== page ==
After my last visit to Toubkal National Park in Morocco’s high Atlas Mountains, where I ungracefully scrambled to the summit of its namesake in order to prove to myself and the world that I am cool enough to climb to the highest point in North Africa, I couldn’t walk properly for days after.
Over the weekend, I went back via the Ourika Valley. But this time, while there were moments of challenging hiking, my focus was on understanding the Berber people who live in small iron-red homes tucked into the side of steep slopes. With my talented mountain guide leading the way, I trekked across a handful of loose scree peaks and verdant valleys, occassionally stopping to drink mint tea with the locals, and admire their terraced agriculture plots. Naturally, what seems “so sustainable” has a more complicated background.
Not the gringo way
I’m guilty of assuming that anything ethnic is more sustainable than the marauding gringo way. And often, by virtue of its scale, it is. But ethnic people whose survival depends more on knowledge of the land than on an ability to name the parts of a sentence also make mistakes.
Terraced agriculture is very labor intensive. It is first necessary to dig ledges into the side of slopes, which are typically steep, and then a sophisticated irrigation system has to be put in place.
It is also recognized as a sustainable form of agriculture practiced in the Andes for hundreds of years, as well as in Viet Nam, Bali, and other hilly countries, since it conserves water, reduces soil erosion, maximizes arable land, and decreases surface runoff.
Each of the villages we encountered while looping from Oukamidene, a high altitude winter ski resort, west, south, east, and then back again, manages a lush grove of walnut, apple, and fig trees, along with potatoes, wheat, olives, and a host of other produce.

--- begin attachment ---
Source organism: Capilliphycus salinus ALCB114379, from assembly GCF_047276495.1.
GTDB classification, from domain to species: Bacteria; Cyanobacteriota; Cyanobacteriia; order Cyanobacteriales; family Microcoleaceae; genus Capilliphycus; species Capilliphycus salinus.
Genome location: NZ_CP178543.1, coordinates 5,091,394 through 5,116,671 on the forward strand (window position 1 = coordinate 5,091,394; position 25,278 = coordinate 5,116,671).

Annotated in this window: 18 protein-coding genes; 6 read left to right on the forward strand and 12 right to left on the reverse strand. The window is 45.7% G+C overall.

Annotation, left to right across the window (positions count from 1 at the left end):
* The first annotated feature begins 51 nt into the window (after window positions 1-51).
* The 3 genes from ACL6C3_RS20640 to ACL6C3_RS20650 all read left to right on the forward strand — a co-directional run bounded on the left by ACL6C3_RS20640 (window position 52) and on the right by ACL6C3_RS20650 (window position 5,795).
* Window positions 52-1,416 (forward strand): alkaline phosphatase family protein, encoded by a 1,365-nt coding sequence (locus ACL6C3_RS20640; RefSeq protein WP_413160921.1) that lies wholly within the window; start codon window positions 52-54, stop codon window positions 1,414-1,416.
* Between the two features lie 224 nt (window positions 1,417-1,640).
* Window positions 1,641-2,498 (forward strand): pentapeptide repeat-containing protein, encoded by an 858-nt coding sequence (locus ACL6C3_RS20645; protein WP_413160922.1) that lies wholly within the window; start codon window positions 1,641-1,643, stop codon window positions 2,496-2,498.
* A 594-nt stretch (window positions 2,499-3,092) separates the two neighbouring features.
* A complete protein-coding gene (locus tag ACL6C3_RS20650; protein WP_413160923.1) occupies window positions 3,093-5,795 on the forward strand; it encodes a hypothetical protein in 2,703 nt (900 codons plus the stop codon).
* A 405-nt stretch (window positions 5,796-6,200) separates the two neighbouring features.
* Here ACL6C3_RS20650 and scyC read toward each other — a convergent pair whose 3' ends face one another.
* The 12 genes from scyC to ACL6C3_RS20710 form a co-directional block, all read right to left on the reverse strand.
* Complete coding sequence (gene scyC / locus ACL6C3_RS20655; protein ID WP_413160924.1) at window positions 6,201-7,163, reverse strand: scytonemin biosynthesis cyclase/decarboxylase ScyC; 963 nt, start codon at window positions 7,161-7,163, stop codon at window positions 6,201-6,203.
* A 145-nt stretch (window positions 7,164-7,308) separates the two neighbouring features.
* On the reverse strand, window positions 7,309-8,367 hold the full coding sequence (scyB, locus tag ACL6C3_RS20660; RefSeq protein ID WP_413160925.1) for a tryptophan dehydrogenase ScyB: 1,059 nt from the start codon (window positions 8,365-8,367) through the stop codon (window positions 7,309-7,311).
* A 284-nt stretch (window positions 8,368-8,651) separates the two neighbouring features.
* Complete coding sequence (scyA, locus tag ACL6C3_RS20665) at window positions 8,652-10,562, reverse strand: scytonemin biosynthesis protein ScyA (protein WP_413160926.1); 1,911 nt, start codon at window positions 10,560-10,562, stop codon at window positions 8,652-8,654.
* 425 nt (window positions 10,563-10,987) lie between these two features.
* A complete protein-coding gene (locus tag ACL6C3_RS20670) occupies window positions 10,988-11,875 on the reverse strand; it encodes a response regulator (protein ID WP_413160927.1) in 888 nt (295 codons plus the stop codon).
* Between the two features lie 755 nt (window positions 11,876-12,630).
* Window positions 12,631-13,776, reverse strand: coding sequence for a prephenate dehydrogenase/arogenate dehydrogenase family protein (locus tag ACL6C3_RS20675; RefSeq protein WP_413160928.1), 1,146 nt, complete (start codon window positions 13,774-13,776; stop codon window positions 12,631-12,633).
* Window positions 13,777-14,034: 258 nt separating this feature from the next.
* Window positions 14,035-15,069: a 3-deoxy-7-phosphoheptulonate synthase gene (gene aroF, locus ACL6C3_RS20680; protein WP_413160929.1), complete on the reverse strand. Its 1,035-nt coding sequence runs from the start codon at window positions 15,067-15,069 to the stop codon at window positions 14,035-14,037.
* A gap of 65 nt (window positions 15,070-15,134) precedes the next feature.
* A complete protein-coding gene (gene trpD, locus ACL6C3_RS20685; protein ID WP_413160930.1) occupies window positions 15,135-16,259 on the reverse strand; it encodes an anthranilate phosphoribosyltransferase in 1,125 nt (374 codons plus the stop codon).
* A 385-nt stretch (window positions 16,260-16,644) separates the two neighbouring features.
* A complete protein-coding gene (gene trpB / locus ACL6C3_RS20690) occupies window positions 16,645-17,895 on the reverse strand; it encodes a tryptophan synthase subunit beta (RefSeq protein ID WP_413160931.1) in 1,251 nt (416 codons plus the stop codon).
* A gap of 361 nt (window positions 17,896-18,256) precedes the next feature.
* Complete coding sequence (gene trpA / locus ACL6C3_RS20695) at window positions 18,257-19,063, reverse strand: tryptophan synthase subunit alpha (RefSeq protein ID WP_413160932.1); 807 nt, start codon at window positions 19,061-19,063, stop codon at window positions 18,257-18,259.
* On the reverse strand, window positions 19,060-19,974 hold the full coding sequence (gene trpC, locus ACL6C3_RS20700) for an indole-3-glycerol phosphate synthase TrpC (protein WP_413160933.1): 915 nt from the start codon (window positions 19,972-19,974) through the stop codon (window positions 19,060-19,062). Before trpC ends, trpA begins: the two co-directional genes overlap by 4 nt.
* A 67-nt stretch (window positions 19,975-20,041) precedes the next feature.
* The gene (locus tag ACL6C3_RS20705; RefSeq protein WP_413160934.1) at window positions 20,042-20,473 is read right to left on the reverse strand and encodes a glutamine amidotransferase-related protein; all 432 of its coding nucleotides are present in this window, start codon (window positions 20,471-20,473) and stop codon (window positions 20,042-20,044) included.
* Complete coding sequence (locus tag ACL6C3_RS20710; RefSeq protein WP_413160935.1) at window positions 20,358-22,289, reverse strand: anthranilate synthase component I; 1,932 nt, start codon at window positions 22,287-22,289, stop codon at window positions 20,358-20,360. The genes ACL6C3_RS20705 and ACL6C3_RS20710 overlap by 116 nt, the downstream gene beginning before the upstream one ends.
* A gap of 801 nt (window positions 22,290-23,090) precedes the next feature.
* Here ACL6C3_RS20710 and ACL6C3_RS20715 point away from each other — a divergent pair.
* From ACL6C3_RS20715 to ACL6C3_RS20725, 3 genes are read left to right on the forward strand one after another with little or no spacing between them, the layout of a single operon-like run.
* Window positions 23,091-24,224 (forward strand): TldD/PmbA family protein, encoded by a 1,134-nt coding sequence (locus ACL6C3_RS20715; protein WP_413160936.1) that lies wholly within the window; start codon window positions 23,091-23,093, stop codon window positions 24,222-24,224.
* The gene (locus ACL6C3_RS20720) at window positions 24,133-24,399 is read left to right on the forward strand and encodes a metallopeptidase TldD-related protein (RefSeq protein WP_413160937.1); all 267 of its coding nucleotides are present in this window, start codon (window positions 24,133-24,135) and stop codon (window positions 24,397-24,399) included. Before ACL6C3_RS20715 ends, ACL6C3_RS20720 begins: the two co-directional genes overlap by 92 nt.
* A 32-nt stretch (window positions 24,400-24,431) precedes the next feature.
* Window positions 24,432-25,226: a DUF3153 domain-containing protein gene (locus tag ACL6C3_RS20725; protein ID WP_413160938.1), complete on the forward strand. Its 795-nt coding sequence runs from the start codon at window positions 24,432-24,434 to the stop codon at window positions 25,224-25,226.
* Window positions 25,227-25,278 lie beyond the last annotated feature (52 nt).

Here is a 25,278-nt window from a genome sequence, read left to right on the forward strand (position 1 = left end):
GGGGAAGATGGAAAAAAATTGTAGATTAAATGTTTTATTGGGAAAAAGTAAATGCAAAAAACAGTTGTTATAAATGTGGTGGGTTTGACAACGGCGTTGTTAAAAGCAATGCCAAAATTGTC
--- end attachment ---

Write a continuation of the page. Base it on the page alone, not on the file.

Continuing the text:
These fields are carefully irrigated with a system reportedly installed by the Spanish. Melted snow and river water is channeled into targas. These are long concrete troughs, of sort, that have numbered metal trap doors. Each of the men in the village take turns irrigating the crops by lifting the trap doors and allowing water to flow in steps down each successive ledge.
This according to my guide, who has worked for several European tour operators and spends part of his life in the United Kingdom. Born and raised in Aremd, one of the villages that seem to cluster around Mt. Toubkal, he has seen the villages change. And they are not all equal.
It is a carefully-planned system that ensures each crop is placed at its ideal elevation. It is the system that has been in place for hundreds of years. But it is endangered.
In a paper presented to the 12th Biennial Conference of the International Association for the Study of Commons, Bernadette Montanari – then an Ethnobiology PhD student – and consultant Lars Soeftehard warned that Atlas mountain natural resources are declining because of over-harvesting and population pressure.
They added that the situation is made worse by lack of secure land tenure, political representation, or empowerment.
One old man, who is bowlegged now and less able to trek up and down the mountain passes, works at the ski resort a couple of hours walk away from his village. This year, he says, times are hard because his village did not vote for the man in charge and are therefore not privy to his favors.
Much of the food grown is used at home, particularly wheat, which is processed in a pre-industrial style (with mules trained to stomp the wheat on a concrete slab in order to facilitate the easy separation of the edible part of the plant from the remaining hay) and used to make bread. The remaining produce is sold at the market. On Mondays, especially, locals far and wide flock to a town on the edge of the Ourika Valley well-known for its market.
This life is hard, endangered, but more honest somehow. While many of the locals live in filthy dirty clothing and are missing their teeth, and while they toil hard in the high sun, they are a quiet and humble people whose way of life is prey to tourist traffic, resource degradation, and climate change. But they are always ready to offer a lovely cup of hot tea to the curious, weary traveler.
More travel, nature, and food stories from Morocco:
all images via Tafline Laylin